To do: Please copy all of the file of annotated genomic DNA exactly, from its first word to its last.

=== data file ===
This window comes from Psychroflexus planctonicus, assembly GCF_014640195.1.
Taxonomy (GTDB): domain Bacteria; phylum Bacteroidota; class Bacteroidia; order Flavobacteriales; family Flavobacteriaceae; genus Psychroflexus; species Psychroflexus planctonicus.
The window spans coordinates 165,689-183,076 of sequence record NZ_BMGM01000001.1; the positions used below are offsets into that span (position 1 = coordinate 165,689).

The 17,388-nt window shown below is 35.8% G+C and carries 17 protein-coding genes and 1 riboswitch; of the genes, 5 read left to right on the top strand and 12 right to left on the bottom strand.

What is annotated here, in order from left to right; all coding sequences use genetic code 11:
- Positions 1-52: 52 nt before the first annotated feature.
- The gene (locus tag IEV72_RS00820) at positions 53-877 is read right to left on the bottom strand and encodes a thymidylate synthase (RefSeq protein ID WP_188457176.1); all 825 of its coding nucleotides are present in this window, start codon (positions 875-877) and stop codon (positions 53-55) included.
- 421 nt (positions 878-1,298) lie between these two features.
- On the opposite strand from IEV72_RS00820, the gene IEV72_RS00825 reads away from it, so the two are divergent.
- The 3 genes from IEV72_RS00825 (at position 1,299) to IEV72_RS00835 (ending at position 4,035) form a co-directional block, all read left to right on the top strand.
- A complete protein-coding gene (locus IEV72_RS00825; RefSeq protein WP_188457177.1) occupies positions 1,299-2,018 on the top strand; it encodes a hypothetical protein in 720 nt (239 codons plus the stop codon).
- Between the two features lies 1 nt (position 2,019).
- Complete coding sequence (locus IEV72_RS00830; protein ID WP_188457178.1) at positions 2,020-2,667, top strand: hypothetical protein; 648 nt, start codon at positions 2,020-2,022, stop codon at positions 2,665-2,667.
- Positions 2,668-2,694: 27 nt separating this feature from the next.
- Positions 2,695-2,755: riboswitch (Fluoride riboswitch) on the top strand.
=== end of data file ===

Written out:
This window comes from Psychroflexus planctonicus, assembly GCF_014640195.1.
Taxonomy (GTDB): domain Bacteria; phylum Bacteroidota; class Bacteroidia; order Flavobacteriales; family Flavobacteriaceae; genus Psychroflexus; species Psychroflexus planctonicus.
The window spans coordinates 165,689-183,076 of sequence record NZ_BMGM01000001.1; the positions used below are offsets into that span (position 1 = coordinate 165,689).

The 17,388-nt window shown below is 35.8% G+C and carries 17 protein-coding genes and 1 riboswitch; of the genes, 5 read left to right on the top strand and 12 right to left on the bottom strand.

What is annotated here, in order from left to right; all coding sequences use genetic code 11:
- Positions 1-52: 52 nt before the first annotated feature.
- The gene (locus tag IEV72_RS00820) at positions 53-877 is read right to left on the bottom strand and encodes a thymidylate synthase (RefSeq protein ID WP_188457176.1); all 825 of its coding nucleotides are present in this window, start codon (positions 875-877) and stop codon (positions 53-55) included.
- 421 nt (positions 878-1,298) lie between these two features.
- On the opposite strand from IEV72_RS00820, the gene IEV72_RS00825 reads away from it, so the two are divergent.
- The 3 genes from IEV72_RS00825 (at position 1,299) to IEV72_RS00835 (ending at position 4,035) form a co-directional block, all read left to right on the top strand.
- A complete protein-coding gene (locus IEV72_RS00825; RefSeq protein WP_188457177.1) occupies positions 1,299-2,018 on the top strand; it encodes a hypothetical protein in 720 nt (239 codons plus the stop codon).
- Between the two features lies 1 nt (position 2,019).
- Complete coding sequence (locus IEV72_RS00830; protein ID WP_188457178.1) at positions 2,020-2,667, top strand: hypothetical protein; 648 nt, start codon at positions 2,020-2,022, stop codon at positions 2,665-2,667.
- Positions 2,668-2,694: 27 nt separating this feature from the next.
- Positions 2,695-2,755: riboswitch (Fluoride riboswitch) on the top strand.